Tuesday, June 9, 2009

Letting go in order to move forward.

The origin of our political behavior in organizations comes from our dependent relations with our family, how we went about getting what we wanted from our parents and others who had power over us, living as someone said, "in a community of frowning others" who knew what was right or wrong for us. We tend to repeat those strategies of influence for the rest of our lives.

“We sail with a corpse in the cargo,” according to Henrik Ibsen. In his play, Ghosts, Osvald Alving comes home on the brink of dementia, suffering from syphilis inherited from his father. Rather than blaming Oswald’s plight on his dead father, Ibsen suggests that society at large also must share the blame for the poison of its false pieties, its preoccupation with appearances, and its soul-crushing mediocrity. So does his mother for buckling under to bourgeois respectabilities. In the end, the best she can do by her child is to promise to give him a fatal dose of morphine. Ibsen leaves us very much in doubt that she’ll have the heart to do this when the time comes. Ibsen wrote, “I’m coming to believe that all of us are ghosts ... It’s not just what we inherit from our mothers and fathers. It’s also the shadows of dead ideas and opinions and convictions. They’re no longer alive, but they grip us against our will.”

In his research on peak performers, Paul Gustavson found that high achievers were primarily people who had a dream, a clear vision of what they wanted to be in the future, and were prepared to work hard to make that dream come true. They were seldom the best or the most naturally talented when they started out. But they found opportunities to support and develop the talents they knew they had, even if others didn’t appreciate them. How many potential Pavarotis or Margaret Meads are alive today, undiscovered and undeveloped?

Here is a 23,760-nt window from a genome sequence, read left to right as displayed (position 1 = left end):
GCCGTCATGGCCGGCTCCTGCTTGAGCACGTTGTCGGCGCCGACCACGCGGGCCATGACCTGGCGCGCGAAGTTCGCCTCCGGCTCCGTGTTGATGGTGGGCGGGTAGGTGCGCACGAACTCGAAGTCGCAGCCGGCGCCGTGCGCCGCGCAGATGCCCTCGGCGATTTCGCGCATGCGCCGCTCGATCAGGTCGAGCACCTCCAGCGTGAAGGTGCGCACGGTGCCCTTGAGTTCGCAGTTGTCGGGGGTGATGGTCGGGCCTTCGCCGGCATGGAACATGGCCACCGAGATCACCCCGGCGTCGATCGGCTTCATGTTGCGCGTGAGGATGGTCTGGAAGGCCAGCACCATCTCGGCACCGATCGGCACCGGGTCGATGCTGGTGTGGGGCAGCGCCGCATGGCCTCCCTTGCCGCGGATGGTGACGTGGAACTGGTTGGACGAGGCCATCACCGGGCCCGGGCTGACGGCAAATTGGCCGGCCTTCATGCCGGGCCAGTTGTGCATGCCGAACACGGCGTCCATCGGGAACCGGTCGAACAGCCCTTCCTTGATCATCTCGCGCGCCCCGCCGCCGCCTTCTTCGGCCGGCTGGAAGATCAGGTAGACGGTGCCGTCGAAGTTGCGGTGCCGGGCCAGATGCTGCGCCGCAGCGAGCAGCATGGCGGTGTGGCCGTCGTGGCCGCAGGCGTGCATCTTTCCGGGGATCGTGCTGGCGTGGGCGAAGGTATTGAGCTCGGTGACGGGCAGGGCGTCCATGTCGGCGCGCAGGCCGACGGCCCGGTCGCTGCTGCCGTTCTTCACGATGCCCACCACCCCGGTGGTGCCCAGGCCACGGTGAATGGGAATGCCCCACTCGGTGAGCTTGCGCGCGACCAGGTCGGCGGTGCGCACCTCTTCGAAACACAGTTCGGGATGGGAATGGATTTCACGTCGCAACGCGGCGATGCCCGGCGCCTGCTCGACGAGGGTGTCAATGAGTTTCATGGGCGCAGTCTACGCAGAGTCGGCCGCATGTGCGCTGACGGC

Transformation of any sort calls for a radical letting go and an openness to the unknown. We can’t advance and grow as long as we’re holding on tight to what no longer works. We have to let go for a new form to emerge. These are the creative moments that build our lives and they can happen at any turning point. During this time, patience is one of our greatest virtues and seeking premature closure is one of our greatest perils.

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